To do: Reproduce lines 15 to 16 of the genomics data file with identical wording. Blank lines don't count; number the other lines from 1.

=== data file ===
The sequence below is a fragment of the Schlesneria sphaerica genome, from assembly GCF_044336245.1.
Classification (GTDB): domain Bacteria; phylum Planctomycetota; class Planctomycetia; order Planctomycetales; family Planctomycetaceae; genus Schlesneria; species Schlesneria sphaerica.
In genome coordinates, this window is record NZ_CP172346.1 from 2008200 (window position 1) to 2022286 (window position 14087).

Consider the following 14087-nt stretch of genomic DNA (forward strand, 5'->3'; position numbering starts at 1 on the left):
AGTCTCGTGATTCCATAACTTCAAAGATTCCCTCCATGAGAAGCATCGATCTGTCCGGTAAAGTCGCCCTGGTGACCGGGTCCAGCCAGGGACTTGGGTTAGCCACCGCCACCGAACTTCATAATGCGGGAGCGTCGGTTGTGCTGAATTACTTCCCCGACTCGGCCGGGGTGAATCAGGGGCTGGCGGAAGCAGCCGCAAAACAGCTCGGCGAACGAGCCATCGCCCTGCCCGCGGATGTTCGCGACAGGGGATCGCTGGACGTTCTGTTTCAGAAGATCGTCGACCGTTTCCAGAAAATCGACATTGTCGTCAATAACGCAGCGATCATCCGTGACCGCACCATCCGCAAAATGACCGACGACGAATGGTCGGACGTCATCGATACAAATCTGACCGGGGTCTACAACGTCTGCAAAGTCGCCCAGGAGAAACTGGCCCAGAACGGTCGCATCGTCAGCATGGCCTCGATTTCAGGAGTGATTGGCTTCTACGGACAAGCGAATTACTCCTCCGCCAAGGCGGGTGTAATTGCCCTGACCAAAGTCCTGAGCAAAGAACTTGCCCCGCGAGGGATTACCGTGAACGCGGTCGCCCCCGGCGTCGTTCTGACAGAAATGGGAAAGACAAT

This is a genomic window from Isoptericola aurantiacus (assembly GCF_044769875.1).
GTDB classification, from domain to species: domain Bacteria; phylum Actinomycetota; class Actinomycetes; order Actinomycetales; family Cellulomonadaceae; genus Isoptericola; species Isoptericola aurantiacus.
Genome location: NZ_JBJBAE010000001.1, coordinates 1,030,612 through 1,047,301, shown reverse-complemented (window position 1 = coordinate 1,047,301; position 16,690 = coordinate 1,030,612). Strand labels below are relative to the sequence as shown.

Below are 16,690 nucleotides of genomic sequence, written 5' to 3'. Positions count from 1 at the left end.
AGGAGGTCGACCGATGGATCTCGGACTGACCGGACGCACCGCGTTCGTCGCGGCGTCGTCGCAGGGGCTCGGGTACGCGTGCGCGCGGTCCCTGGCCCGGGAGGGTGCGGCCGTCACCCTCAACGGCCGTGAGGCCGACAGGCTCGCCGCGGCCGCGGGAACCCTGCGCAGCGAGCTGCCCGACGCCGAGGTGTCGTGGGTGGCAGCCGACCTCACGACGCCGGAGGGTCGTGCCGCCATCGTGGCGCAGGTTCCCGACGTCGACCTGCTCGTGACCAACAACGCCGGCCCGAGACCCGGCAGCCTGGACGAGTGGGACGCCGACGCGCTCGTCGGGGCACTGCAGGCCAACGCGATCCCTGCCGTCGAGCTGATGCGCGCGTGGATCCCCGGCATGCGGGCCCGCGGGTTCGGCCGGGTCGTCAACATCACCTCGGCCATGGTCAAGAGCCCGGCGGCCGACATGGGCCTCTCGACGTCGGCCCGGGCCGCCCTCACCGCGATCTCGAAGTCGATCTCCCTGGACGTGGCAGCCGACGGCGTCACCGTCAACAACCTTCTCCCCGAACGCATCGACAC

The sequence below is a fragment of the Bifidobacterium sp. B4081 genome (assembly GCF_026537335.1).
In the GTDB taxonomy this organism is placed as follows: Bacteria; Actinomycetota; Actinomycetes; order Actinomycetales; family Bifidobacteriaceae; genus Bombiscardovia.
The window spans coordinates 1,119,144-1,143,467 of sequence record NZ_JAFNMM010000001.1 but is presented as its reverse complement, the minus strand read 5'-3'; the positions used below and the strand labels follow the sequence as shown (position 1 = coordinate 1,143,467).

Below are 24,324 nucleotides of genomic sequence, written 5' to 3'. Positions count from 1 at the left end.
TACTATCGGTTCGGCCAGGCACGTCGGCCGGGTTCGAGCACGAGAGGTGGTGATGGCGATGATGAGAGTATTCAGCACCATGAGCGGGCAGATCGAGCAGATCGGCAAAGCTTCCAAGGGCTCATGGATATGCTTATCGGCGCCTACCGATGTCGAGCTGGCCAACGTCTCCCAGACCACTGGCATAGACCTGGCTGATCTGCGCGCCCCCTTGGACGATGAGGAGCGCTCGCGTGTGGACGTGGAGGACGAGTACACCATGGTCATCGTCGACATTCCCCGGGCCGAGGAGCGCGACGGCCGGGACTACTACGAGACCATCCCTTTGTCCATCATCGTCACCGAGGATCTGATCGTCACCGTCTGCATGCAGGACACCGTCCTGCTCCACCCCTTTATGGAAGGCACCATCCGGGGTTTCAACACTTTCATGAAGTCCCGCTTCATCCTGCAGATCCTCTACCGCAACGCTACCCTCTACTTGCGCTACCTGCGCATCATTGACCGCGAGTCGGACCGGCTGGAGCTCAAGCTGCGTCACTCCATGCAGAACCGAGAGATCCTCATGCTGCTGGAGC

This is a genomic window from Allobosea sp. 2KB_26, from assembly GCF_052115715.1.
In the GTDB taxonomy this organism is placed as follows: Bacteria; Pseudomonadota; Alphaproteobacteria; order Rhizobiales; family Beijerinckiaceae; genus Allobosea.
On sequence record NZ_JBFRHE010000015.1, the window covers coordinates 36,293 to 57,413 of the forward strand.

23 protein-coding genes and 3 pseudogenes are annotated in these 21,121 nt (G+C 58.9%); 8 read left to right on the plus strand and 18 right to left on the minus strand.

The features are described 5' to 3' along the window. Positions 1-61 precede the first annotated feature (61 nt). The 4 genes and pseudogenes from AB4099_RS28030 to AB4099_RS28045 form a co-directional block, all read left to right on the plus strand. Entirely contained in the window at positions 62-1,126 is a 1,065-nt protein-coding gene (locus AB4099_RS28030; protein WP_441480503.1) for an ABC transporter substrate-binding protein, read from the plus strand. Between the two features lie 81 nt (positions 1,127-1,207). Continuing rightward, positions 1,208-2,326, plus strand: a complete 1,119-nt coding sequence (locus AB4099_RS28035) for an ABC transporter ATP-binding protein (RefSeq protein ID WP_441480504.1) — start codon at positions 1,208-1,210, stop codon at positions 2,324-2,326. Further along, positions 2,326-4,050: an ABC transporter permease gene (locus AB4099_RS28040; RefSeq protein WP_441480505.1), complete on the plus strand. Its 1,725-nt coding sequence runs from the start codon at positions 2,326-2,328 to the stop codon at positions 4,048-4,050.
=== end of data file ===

TACTATCGGTTCGGCCAGGCACGTCGGCCGGGTTCGAGCACGAGAGGTGGTGATGGCGATGATGAGAGTATTCAGCACCATGAGCGGGCAGATCGAGCAGATCGGCAAAGCTTCCAAGGGCTCATGGATATGCTTATCGGCGCCTACCGATGTCGAGCTGGCCAACGTCTCCCAGACCACTGGCATAGACCTGGCTGATCTGCGCGCCCCCTTGGACGATGAGGAGCGCTCGCGTGTGGACGTGGAGGACGAGTACACCATGGTCATCGTCGACATTCCCCGGGCCGAGGAGCGCGACGGCCGGGACTACTACGAGACCATCCCTTTGTCCATCATCGTCACCGAGGATCTGATCGTCACCGTCTGCATGCAGGACACCGTCCTGCTCCACCCCTTTATGGAAGGCACCATCCGGGGTTTCAACACTTTCATGAAGTCCCGCTTCATCCTGCAGATCCTCTACCGCAACGCTACCCTCTACTTGCGCTACCTGCGCATCATTGACCGCGAGTCGGACCGGCTGGAGCTCAAGCTGCGTCACTCCATGCAGAACCGAGAGATCCTCATGCTGCTGGAGC

This is a genomic window from Allobosea sp. 2KB_26, from assembly GCF_052115715.1.